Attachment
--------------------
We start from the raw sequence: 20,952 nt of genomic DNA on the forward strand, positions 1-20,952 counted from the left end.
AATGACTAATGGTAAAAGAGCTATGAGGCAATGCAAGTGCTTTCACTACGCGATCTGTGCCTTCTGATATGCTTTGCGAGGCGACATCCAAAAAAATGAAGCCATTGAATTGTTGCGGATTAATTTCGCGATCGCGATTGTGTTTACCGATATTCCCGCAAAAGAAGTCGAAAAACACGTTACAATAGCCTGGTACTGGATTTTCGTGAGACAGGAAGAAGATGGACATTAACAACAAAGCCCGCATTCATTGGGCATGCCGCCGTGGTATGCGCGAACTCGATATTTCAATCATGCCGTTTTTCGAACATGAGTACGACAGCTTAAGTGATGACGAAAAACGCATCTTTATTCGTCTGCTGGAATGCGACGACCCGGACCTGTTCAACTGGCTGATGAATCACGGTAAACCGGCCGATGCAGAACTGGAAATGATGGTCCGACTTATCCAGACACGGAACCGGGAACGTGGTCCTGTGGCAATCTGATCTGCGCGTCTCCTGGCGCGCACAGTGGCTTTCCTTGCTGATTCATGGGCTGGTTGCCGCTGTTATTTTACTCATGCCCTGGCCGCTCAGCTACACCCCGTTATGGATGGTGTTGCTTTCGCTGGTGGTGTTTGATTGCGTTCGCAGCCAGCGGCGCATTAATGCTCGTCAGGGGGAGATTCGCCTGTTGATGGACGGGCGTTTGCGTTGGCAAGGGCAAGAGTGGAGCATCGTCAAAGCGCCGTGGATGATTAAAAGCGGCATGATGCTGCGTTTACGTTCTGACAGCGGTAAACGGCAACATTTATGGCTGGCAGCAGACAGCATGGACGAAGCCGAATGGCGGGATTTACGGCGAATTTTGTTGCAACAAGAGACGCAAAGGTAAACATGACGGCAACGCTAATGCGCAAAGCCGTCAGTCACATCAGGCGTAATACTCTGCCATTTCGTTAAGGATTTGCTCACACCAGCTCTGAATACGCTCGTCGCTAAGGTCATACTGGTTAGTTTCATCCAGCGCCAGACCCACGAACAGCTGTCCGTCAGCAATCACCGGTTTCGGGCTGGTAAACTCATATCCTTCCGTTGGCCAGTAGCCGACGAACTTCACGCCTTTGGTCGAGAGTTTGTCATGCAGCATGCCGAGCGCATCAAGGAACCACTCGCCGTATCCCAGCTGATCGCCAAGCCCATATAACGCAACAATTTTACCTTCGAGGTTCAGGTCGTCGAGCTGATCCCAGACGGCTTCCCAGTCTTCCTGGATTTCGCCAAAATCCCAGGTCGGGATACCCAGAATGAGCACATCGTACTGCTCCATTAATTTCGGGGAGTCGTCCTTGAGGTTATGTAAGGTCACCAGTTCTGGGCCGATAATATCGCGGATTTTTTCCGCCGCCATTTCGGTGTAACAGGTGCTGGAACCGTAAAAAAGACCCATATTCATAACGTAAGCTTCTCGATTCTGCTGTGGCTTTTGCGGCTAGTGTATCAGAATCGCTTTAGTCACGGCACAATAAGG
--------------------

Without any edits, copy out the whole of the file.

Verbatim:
We start from the raw sequence: 20,952 nt of genomic DNA on the forward strand, positions 1-20,952 counted from the left end.
AATGACTAATGGTAAAAGAGCTATGAGGCAATGCAAGTGCTTTCACTACGCGATCTGTGCCTTCTGATATGCTTTGCGAGGCGACATCCAAAAAAATGAAGCCATTGAATTGTTGCGGATTAATTTCGCGATCGCGATTGTGTTTACCGATATTCCCGCAAAAGAAGTCGAAAAACACGTTACAATAGCCTGGTACTGGATTTTCGTGAGACAGGAAGAAGATGGACATTAACAACAAAGCCCGCATTCATTGGGCATGCCGCCGTGGTATGCGCGAACTCGATATTTCAATCATGCCGTTTTTCGAACATGAGTACGACAGCTTAAGTGATGACGAAAAACGCATCTTTATTCGTCTGCTGGAATGCGACGACCCGGACCTGTTCAACTGGCTGATGAATCACGGTAAACCGGCCGATGCAGAACTGGAAATGATGGTCCGACTTATCCAGACACGGAACCGGGAACGTGGTCCTGTGGCAATCTGATCTGCGCGTCTCCTGGCGCGCACAGTGGCTTTCCTTGCTGATTCATGGGCTGGTTGCCGCTGTTATTTTACTCATGCCCTGGCCGCTCAGCTACACCCCGTTATGGATGGTGTTGCTTTCGCTGGTGGTGTTTGATTGCGTTCGCAGCCAGCGGCGCATTAATGCTCGTCAGGGGGAGATTCGCCTGTTGATGGACGGGCGTTTGCGTTGGCAAGGGCAAGAGTGGAGCATCGTCAAAGCGCCGTGGATGATTAAAAGCGGCATGATGCTGCGTTTACGTTCTGACAGCGGTAAACGGCAACATTTATGGCTGGCAGCAGACAGCATGGACGAAGCCGAATGGCGGGATTTACGGCGAATTTTGTTGCAACAAGAGACGCAAAGGTAAACATGACGGCAACGCTAATGCGCAAAGCCGTCAGTCACATCAGGCGTAATACTCTGCCATTTCGTTAAGGATTTGCTCACACCAGCTCTGAATACGCTCGTCGCTAAGGTCATACTGGTTAGTTTCATCCAGCGCCAGACCCACGAACAGCTGTCCGTCAGCAATCACCGGTTTCGGGCTGGTAAACTCATATCCTTCCGTTGGCCAGTAGCCGACGAACTTCACGCCTTTGGTCGAGAGTTTGTCATGCAGCATGCCGAGCGCATCAAGGAACCACTCGCCGTATCCCAGCTGATCGCCAAGCCCATATAACGCAACAATTTTACCTTCGAGGTTCAGGTCGTCGAGCTGATCCCAGACGGCTTCCCAGTCTTCCTGGATTTCGCCAAAATCCCAGGTCGGGATACCCAGAATGAGCACATCGTACTGCTCCATTAATTTCGGGGAGTCGTCCTTGAGGTTATGTAAGGTCACCAGTTCTGGGCCGATAATATCGCGGATTTTTTCCGCCGCCATTTCGGTGTAACAGGTGCTGGAACCGTAAAAAAGACCCATATTCATAACGTAAGCTTCTCGATTCTGCTGTGGCTTTTGCGGCTAGTGTATCAGAATCGCTTTAGTCACGGCACAATAAGG